skip to content

Dr Ed Turner recently held an interactive online talk on the pros and cons of oil palm expansion.  In this talk Ed, the Museum’s Curator of Insects, discussed some of the negative impacts of oil palm expansion, but also the positives of its very high productivity.

What is palm oil? Palm oil is made from the fruits of oil palms. Originally from Africa, these trees were introduced to Indonesia and Malaysia in the late 19th and early 20th centuries. They grow naturally in tropical rainforest areas, but are now being cultivated intensively all over the tropics, particularly in South East Asia.  Palm oil is an ingredient in many of our everyday supermarket items from cosmetics and shampoos to crisps and biscuits.

Agricultural areas have expanded dramatically in the tropics, providing food for the world’s population, but also posing a severe threat to natural habitats and tropical biodiversity. Oil palm in particular has attracted a lot of negative media coverage due to its association with high levels of deforestation.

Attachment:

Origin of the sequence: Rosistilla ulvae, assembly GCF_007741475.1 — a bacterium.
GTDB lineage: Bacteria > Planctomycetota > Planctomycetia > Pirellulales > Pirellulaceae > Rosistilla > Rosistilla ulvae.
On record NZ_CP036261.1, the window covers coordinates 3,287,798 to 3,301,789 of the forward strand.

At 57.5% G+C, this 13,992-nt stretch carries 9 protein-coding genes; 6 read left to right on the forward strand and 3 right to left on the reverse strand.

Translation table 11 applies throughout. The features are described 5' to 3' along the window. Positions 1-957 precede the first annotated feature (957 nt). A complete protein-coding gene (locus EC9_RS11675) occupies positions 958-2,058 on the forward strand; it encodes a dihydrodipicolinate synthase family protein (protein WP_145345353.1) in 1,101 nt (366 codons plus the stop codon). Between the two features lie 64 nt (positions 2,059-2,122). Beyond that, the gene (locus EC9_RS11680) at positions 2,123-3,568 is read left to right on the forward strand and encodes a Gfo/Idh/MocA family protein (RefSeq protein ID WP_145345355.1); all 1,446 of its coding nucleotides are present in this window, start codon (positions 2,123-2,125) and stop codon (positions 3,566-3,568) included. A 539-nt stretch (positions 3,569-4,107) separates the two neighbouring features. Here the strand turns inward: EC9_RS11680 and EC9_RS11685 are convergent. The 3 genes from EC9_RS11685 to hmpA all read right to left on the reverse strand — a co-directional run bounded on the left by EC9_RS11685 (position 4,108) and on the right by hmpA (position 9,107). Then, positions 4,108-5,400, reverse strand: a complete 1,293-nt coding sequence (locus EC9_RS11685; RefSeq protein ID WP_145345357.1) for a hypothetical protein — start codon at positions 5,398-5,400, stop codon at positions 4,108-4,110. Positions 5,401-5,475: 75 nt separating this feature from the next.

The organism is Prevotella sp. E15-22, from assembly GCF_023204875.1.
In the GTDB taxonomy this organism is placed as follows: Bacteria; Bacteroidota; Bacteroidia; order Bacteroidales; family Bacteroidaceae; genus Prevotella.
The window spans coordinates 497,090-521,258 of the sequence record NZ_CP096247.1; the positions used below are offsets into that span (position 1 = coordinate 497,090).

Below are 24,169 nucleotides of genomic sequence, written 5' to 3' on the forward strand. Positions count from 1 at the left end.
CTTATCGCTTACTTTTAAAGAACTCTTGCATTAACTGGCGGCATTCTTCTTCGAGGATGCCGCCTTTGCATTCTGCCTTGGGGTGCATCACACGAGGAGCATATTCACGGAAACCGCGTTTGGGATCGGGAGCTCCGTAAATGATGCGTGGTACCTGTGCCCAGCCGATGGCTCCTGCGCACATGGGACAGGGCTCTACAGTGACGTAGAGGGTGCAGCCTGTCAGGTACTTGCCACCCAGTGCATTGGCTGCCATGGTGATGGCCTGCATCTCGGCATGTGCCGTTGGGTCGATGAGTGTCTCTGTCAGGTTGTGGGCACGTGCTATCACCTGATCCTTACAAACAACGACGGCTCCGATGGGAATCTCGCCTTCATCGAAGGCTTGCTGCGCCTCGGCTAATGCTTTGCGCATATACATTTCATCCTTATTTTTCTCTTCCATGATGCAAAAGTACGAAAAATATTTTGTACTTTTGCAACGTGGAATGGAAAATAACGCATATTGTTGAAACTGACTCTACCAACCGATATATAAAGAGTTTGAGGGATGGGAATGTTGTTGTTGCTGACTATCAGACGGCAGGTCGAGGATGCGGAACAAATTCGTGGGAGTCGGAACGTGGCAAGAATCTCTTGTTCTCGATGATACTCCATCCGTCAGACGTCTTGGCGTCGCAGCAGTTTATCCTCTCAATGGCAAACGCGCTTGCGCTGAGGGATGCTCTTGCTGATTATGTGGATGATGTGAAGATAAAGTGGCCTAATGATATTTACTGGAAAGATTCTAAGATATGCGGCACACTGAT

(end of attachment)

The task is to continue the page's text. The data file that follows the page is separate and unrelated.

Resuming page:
Ed talked about the ways that oil palm can be managed for biodiversity and beneficial ecosystem functions, such as pest control and pollination. He also explored ways to make oil palm farming more sustainable.

As well as being the Museum’s Curator of Insects, Ed is also a Cambridge University lecturer. He runs two large scale experiments in South East Asia, investigating the role of habitat complexity in supporting biodiversity in human modified landscapes. In the UK, he works on threatened chalk grassland butterfly species. He is particularly interested in finding ways that landscapes can be managed more sustainably to support higher levels of biodiversity while still allowing human use.  

This interactive online talk was organised by The Institution of Environmental Sciences. For further information about The Institution of Environmental Sciences go to